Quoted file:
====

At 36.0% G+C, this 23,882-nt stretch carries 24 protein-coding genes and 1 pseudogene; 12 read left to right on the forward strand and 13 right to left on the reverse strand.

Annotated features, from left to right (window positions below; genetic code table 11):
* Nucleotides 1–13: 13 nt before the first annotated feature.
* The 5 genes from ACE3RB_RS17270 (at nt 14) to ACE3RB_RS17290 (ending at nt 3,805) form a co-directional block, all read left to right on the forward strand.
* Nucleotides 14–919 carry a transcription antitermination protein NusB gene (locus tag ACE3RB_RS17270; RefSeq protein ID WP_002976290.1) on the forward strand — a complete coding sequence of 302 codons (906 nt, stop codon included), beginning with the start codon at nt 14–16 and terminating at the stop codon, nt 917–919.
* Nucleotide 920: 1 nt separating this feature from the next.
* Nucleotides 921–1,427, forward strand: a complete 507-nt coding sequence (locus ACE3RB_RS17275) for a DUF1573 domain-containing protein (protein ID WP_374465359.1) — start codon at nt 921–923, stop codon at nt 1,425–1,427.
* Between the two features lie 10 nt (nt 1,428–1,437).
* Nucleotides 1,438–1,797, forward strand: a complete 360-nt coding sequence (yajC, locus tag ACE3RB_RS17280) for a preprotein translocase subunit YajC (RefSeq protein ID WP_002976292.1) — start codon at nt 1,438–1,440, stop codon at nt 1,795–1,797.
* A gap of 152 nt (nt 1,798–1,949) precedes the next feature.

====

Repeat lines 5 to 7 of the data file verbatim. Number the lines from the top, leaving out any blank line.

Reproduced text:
* Nucleotides 14–919 carry a transcription antitermination protein NusB gene (locus tag ACE3RB_RS17270; RefSeq protein ID WP_002976290.1) on the forward strand — a complete coding sequence of 302 codons (906 nt, stop codon included), beginning with the start codon at nt 14–16 and terminating at the stop codon, nt 917–919.
* Nucleotide 920: 1 nt separating this feature from the next.
* Nucleotides 921–1,427, forward strand: a complete 507-nt coding sequence (locus ACE3RB_RS17275) for a DUF1573 domain-containing protein (protein ID WP_374465359.1) — start codon at nt 921–923, stop codon at nt 1,425–1,427.